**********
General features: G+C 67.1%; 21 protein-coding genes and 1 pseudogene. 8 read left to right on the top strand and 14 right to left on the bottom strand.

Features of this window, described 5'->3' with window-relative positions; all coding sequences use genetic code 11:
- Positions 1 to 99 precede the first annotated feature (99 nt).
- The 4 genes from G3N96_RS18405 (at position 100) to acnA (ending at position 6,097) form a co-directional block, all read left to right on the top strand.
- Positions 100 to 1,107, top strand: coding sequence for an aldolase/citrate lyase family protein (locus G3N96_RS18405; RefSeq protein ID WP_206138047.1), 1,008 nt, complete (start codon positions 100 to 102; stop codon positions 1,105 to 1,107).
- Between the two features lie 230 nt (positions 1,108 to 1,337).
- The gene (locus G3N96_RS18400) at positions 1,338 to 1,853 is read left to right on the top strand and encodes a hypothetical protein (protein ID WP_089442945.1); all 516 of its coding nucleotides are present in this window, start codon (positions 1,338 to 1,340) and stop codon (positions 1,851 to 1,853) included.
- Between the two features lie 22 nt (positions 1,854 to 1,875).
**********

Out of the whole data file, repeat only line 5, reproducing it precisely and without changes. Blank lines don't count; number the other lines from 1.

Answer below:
- Positions 100 to 1,107, top strand: coding sequence for an aldolase/citrate lyase family protein (locus G3N96_RS18405; RefSeq protein ID WP_206138047.1), 1,008 nt, complete (start codon positions 100 to 102; stop codon positions 1,105 to 1,107).